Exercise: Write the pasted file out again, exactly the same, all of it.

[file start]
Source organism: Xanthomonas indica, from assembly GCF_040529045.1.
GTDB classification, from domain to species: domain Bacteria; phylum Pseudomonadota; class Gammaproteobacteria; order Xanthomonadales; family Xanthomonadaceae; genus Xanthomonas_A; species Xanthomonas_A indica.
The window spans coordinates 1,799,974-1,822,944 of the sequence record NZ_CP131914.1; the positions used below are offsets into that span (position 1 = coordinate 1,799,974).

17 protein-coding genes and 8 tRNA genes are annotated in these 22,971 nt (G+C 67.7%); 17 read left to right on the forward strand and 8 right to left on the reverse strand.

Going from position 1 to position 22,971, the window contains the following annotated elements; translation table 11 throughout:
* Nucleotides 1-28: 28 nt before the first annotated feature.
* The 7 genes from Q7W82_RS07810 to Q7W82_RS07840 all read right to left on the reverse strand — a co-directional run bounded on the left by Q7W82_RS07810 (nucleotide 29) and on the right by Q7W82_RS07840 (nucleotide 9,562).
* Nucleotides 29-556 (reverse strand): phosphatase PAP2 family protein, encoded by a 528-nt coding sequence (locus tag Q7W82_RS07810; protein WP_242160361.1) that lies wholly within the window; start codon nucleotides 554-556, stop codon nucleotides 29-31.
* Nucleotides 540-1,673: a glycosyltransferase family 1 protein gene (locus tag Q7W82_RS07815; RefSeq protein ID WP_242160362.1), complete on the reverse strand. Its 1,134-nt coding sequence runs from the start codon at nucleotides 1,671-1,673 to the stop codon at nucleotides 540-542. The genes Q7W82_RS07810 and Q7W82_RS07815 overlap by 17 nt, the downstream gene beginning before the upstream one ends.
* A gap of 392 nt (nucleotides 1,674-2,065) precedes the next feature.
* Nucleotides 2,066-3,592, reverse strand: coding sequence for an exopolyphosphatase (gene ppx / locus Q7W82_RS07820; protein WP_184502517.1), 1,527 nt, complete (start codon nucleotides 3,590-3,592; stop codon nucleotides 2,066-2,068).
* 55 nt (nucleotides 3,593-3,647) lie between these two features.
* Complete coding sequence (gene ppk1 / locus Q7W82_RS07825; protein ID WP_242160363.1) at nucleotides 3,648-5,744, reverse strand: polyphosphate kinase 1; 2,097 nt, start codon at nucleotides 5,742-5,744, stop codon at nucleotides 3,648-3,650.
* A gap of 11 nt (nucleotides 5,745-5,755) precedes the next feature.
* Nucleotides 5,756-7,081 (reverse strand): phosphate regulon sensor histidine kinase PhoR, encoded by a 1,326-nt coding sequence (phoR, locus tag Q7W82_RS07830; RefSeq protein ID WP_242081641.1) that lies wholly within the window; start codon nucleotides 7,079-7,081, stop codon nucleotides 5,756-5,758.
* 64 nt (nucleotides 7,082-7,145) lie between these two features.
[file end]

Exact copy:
Source organism: Xanthomonas indica, from assembly GCF_040529045.1.
GTDB classification, from domain to species: domain Bacteria; phylum Pseudomonadota; class Gammaproteobacteria; order Xanthomonadales; family Xanthomonadaceae; genus Xanthomonas_A; species Xanthomonas_A indica.
The window spans coordinates 1,799,974-1,822,944 of the sequence record NZ_CP131914.1; the positions used below are offsets into that span (position 1 = coordinate 1,799,974).

17 protein-coding genes and 8 tRNA genes are annotated in these 22,971 nt (G+C 67.7%); 17 read left to right on the forward strand and 8 right to left on the reverse strand.

Going from position 1 to position 22,971, the window contains the following annotated elements; translation table 11 throughout:
* Nucleotides 1-28: 28 nt before the first annotated feature.
* The 7 genes from Q7W82_RS07810 to Q7W82_RS07840 all read right to left on the reverse strand — a co-directional run bounded on the left by Q7W82_RS07810 (nucleotide 29) and on the right by Q7W82_RS07840 (nucleotide 9,562).
* Nucleotides 29-556 (reverse strand): phosphatase PAP2 family protein, encoded by a 528-nt coding sequence (locus tag Q7W82_RS07810; protein WP_242160361.1) that lies wholly within the window; start codon nucleotides 554-556, stop codon nucleotides 29-31.
* Nucleotides 540-1,673: a glycosyltransferase family 1 protein gene (locus tag Q7W82_RS07815; RefSeq protein ID WP_242160362.1), complete on the reverse strand. Its 1,134-nt coding sequence runs from the start codon at nucleotides 1,671-1,673 to the stop codon at nucleotides 540-542. The genes Q7W82_RS07810 and Q7W82_RS07815 overlap by 17 nt, the downstream gene beginning before the upstream one ends.
* A gap of 392 nt (nucleotides 1,674-2,065) precedes the next feature.
* Nucleotides 2,066-3,592, reverse strand: coding sequence for an exopolyphosphatase (gene ppx / locus Q7W82_RS07820; protein WP_184502517.1), 1,527 nt, complete (start codon nucleotides 3,590-3,592; stop codon nucleotides 2,066-2,068).
* 55 nt (nucleotides 3,593-3,647) lie between these two features.
* Complete coding sequence (gene ppk1 / locus Q7W82_RS07825; protein ID WP_242160363.1) at nucleotides 3,648-5,744, reverse strand: polyphosphate kinase 1; 2,097 nt, start codon at nucleotides 5,742-5,744, stop codon at nucleotides 3,648-3,650.
* A gap of 11 nt (nucleotides 5,745-5,755) precedes the next feature.
* Nucleotides 5,756-7,081 (reverse strand): phosphate regulon sensor histidine kinase PhoR, encoded by a 1,326-nt coding sequence (phoR, locus tag Q7W82_RS07830; RefSeq protein ID WP_242081641.1) that lies wholly within the window; start codon nucleotides 7,079-7,081, stop codon nucleotides 5,756-5,758.
* 64 nt (nucleotides 7,082-7,145) lie between these two features.